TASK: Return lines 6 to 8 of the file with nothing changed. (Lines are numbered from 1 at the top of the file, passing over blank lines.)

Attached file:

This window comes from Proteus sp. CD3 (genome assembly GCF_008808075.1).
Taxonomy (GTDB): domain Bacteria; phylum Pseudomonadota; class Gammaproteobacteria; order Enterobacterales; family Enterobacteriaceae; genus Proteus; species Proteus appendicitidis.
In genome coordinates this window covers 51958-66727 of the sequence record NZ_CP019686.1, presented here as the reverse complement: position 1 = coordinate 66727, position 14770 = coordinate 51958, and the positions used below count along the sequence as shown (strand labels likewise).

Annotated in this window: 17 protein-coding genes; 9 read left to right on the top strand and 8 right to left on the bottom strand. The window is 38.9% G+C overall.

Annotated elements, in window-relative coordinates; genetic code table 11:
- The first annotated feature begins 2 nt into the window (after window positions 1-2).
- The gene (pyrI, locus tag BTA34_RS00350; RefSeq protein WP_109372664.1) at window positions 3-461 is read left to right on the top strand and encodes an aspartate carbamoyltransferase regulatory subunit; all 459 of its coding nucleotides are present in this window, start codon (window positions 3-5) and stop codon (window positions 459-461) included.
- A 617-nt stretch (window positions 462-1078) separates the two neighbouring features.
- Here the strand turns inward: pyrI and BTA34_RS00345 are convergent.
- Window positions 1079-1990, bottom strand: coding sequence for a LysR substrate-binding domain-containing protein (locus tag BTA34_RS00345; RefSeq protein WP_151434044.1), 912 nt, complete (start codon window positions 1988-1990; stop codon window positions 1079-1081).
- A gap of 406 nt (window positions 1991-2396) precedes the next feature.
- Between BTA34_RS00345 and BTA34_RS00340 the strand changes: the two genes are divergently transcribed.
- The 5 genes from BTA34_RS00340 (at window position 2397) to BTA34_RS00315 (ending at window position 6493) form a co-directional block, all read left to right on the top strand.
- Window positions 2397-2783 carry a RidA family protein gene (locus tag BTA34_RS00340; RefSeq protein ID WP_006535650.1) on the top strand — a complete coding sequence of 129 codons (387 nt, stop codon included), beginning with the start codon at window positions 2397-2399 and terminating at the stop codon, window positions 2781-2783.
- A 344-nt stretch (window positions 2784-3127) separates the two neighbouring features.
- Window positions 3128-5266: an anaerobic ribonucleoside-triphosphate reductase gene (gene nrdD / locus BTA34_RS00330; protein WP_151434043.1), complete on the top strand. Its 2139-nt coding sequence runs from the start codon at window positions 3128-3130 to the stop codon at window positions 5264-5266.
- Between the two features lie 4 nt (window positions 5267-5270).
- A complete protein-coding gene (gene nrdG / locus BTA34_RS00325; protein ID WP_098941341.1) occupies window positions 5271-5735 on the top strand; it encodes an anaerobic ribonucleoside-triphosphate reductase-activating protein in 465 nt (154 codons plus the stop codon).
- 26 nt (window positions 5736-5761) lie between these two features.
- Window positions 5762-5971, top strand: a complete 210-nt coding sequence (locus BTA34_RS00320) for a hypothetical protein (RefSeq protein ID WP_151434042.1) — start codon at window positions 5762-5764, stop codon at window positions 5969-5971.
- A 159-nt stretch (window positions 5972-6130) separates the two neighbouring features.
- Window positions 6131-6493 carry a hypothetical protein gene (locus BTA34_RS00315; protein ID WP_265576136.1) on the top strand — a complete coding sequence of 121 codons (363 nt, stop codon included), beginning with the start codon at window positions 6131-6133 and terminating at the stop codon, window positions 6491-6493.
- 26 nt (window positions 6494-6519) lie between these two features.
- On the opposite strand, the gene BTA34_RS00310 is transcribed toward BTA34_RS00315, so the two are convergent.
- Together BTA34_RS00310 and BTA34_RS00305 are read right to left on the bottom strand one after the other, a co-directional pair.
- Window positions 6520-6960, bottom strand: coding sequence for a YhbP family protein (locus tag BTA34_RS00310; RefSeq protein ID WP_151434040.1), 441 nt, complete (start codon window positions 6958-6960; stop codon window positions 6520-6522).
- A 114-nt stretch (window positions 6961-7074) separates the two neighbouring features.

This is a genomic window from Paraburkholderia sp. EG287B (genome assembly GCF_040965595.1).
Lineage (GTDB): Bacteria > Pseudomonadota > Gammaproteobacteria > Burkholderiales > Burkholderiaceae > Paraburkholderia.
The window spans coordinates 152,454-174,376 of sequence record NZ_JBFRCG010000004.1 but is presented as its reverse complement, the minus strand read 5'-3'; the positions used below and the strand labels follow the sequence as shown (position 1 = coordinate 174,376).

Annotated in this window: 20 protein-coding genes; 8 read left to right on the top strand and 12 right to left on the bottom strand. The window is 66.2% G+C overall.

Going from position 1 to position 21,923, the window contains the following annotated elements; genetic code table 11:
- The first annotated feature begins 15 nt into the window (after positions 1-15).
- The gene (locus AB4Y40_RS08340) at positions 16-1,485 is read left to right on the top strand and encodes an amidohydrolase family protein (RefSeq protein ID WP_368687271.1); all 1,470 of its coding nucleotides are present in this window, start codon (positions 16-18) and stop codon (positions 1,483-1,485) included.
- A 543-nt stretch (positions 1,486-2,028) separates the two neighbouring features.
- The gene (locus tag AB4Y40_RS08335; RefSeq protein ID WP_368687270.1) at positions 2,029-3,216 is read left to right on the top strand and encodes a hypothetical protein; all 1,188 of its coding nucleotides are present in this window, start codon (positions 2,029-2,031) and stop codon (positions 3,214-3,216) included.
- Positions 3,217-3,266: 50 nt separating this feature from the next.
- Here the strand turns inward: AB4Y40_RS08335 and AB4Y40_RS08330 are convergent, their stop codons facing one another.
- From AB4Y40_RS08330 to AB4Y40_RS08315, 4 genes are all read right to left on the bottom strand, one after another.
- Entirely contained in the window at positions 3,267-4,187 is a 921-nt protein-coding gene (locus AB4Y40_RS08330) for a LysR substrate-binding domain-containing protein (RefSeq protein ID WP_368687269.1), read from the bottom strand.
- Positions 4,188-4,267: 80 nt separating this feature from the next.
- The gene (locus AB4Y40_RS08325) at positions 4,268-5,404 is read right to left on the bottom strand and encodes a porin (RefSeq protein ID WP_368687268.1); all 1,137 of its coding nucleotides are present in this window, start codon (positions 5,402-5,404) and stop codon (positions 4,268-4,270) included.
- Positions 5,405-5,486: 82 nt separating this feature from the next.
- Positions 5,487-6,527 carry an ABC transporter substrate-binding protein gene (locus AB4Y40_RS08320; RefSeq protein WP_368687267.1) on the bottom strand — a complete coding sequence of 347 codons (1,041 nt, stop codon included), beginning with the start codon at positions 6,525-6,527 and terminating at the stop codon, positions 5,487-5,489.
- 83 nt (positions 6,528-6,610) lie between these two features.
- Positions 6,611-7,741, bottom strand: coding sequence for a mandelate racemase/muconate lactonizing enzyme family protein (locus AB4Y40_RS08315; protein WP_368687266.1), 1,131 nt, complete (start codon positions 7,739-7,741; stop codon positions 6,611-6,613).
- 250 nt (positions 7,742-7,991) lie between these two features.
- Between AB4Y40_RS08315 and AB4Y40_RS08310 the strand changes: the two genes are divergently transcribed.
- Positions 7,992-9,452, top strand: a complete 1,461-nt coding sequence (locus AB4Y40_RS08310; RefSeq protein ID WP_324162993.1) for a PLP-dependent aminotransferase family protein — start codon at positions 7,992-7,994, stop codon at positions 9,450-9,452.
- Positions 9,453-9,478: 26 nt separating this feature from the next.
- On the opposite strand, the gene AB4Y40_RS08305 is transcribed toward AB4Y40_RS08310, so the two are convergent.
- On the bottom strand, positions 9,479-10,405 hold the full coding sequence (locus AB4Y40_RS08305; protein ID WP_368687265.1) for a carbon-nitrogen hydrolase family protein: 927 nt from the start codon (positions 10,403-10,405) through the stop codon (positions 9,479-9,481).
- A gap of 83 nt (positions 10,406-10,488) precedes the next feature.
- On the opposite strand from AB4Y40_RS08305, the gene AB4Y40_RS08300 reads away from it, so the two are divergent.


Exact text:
- The first annotated feature begins 2 nt into the window (after window positions 1-2).
- The gene (pyrI, locus tag BTA34_RS00350; RefSeq protein WP_109372664.1) at window positions 3-461 is read left to right on the top strand and encodes an aspartate carbamoyltransferase regulatory subunit; all 459 of its coding nucleotides are present in this window, start codon (window positions 3-5) and stop codon (window positions 459-461) included.
- A 617-nt stretch (window positions 462-1078) separates the two neighbouring features.